Yuyi appears, sat in a bath and bathed tenderly by the same tattooed torturer. This presumably took place prior to the experiments (as Gaga has a tail here and later, it’s gone). Yuyi, who is reportedly “the reincarnation of Gaga’s birth and artistic spirit”, couldn’t look more blissful to be with the man she loves. (Am I the only one who thinks that the name “Yuyi” is subtle way of saying “You (Yu) & (“y” is Spanish for “and”) I”?) Somewhere along the line, something went wrong, and as Lady Gaga has said in reference to the video, “Sometimes love doesn’t work”. Taylor Kinney tries to have sex with Yuyi, but clearly that’s not going to be successful – although he is quite attractive and I love his tattoo, so I am happy that scene is left in there! Is sexual frustration and sexual gratification the prime motive for trying to change Gaga’s character into a bionic superwoman? Could this apply to both the torturer and the music industry? Does Gaga need sex to sell? (Fast forward to the shot of a post-mermaid Gaga thrusting mechanically on the operating table.) And wasn’t she happier when things were simpler? The kiss she shares with Joe Calderone is much less angst-ridden… I guess that at first, Yuyi and her lover were happy, but as he wanted more that Yuyi couldn’t provide, he ended up ruining her body, their love affair, and Gaga’s individuality. To this end, I suppose that the wedding scene could have been the couple’s original dream (which appears as Yuyi cradles her lover at the end of the video) that never came to fruition – another symbol of this love not working out the way the lovers intended.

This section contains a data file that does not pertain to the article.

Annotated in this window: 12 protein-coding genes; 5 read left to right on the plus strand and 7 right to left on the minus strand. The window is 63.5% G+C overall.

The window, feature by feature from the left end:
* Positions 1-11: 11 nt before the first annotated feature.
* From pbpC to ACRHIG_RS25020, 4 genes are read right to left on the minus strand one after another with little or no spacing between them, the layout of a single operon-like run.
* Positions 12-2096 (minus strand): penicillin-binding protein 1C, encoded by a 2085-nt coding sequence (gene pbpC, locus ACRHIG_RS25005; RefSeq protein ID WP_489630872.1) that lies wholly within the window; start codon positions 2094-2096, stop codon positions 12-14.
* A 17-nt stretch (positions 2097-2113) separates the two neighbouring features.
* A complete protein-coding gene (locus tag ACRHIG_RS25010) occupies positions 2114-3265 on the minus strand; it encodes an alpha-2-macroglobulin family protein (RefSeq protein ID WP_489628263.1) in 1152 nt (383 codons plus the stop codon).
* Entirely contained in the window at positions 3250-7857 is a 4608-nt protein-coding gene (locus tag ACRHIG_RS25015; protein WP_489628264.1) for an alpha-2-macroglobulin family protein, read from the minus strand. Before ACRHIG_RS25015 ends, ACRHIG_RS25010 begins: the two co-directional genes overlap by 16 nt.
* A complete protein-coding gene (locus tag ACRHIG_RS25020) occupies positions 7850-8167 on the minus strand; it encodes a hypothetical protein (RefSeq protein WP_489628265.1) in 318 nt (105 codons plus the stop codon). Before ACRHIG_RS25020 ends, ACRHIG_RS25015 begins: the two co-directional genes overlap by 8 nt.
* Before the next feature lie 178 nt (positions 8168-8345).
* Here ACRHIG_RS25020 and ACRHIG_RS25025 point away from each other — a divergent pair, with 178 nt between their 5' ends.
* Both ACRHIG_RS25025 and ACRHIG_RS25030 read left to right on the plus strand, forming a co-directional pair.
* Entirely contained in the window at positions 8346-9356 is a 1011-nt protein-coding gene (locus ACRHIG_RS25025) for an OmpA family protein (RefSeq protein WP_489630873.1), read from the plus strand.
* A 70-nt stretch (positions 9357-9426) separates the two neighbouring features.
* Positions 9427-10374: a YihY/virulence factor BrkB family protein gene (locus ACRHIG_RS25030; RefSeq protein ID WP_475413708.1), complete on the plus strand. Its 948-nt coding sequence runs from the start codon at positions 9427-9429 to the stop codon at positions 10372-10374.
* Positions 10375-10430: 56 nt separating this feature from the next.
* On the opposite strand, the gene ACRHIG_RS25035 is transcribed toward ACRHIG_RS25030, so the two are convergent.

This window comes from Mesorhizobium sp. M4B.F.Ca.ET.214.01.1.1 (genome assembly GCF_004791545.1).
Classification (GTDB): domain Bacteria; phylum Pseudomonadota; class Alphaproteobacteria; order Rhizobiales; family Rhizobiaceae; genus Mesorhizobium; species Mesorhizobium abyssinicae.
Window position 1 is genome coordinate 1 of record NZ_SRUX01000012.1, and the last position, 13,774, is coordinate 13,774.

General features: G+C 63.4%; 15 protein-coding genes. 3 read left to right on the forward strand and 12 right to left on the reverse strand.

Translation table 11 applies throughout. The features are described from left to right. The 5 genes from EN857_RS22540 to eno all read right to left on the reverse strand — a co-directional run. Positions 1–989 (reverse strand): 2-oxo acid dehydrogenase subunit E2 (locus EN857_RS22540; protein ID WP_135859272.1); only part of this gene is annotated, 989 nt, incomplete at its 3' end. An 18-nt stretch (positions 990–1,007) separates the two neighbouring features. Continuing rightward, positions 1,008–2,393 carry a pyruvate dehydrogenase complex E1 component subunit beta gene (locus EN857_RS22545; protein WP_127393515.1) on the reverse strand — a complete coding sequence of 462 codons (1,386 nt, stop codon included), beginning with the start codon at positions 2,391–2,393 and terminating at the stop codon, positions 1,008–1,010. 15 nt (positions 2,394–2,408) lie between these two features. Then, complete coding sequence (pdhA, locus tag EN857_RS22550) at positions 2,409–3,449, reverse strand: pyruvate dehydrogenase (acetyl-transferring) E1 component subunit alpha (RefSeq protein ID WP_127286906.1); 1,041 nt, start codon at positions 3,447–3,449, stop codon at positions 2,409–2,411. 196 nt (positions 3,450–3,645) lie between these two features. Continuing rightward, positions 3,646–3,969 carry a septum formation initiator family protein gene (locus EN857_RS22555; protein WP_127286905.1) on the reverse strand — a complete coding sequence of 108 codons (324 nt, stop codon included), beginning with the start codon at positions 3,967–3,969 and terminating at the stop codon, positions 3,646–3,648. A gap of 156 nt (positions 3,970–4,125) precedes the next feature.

Gaga and her dancers in the plantation seem to have much more fun and more free reign over their movements than the Gaga clones in the factory – while the latter are all doing the same routine, whipping their hair and being sexually provocative, the former are just being weird and are not in sync. Perhaps this also represents something… through trying to make someone be the way we want / expect them to be, we homogenise them to a point where they lose their identity and purity? I think that that theory does hold a lot of weight, but I also felt a bit silly / pompous typing that last sentence… after all, this is a music video!

The proliferation of guises that Gaga presents in the video for “Yoü And I” suggests that she has many complex and differing aspects to her personality as a whole, and each of these aspects has its own story and perspective. I guess that as people, we are all multi-faceted, and some parts of each person’s story is beyond anyone else’s comprehension. The Bionic Gaga who has returned to Nebraska doesn’t seem vengeful after all; as she sings to the camera at the end, she seems to have accepted everything that happened to her to make her who she is – after all, there’s no going back now, and we just have to experience everything that happens to us, be strong and independent, and keep walking. And if a music video can be that much of a ride and make one think that much, then it’s got to be a good one.

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love me.

May 6, 2010